‘I knew it was going to happen’: MEA pilot recalls downing of Russian jet

Middle East Airlines pilot provided Al Arabiya News with a recording that proves the Turkish authorities issued several warnings to the plane

Faisal J. Abbas
Faisal J. Abbas - and Ismaeel Naar, Al Arabiya News
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A civilian pilot who was in the sky when the Turkish military issued a warning to, and ultimately shot down, a Russian fighter jet has provided Al Arabiya News with a recording that proves the Turkish authorities issued several warnings to the plane.

The pilot, who was flying a Middle East Airlines (MEA) flight from Beirut’s Rafic Hariri International Airport to a Gulf country at approximately 9:00 a.m. (local Lebanese time) yesterday also verified the authenticity of a similar recording which was uploaded on the information sharing website LiveLeak which many international media outlets have carried.

“I confirm the authenticity of their recording, I heard these exact same warnings over and over again and the part I recorded on my phone was actually towards the end when I felt the matter was getting serious,” the Lebanese aviator told Al Arabiya News on the condition of anonymity.

Listen to the Turkish officer issuing repeated warnings

The version of the recording obtained by Al Arabiya News from this pilot clearly proves that Turkish authorities were issuing repeated warnings to the Russian aircraft that they “were approaching Turkish air space”.

“Unknown air traffic position onto Humeymim 020, redirect to 26 miles. This is Turkish Air Force speaking - en guard. You are approaching Turkish airspace. Change your heading south immediately.,” the Turkish officer was repeatedly saying.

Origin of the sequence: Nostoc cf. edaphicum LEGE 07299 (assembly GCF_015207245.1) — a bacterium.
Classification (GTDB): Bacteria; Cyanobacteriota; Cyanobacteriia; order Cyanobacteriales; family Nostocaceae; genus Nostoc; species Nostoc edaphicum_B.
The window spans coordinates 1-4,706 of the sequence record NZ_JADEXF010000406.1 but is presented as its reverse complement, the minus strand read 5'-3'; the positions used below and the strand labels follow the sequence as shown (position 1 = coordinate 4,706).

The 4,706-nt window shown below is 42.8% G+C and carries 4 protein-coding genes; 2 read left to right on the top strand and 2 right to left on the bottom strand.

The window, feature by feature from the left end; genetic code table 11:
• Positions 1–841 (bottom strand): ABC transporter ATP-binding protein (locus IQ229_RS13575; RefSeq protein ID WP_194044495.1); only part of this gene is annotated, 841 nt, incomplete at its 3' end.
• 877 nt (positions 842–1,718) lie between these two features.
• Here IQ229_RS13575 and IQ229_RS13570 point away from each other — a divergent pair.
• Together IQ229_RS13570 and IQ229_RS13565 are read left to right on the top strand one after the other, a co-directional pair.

There was however no response from the Russian side, which Al Arabiya’s source says has been the case for weeks.

The MEA pilot explained that from what he gathers, Tuesday's incident was not the first as he had heard similar warnings over his radio transmission for the past month.

“I heard similar warnings two or three times a week, on every flight I took for the past month.

“What was different this time is that the Turkish officer was shouting and seemed tense, while the warnings were much calmer in previous times… this is why I knew something was going to happen,” he added.

MEA is the flag carrier of Lebanon and is one of the world’s few remaining airlines which still fly over neighboring Syria - a country that has been engulfed in a civil war since the end of 2011.

When asked if yesterday’s Russian-Turkish standoff caused any harm or potential threat to his flight, or to the safety of his passengers, the MEA pilot said the plane had already passed Lebanon’s southern border and as such was already far away from where the incident occurred.

But he added that flying over Syria in general wasn’t a safe choice and that a number of his co-workers had voiced their concerns.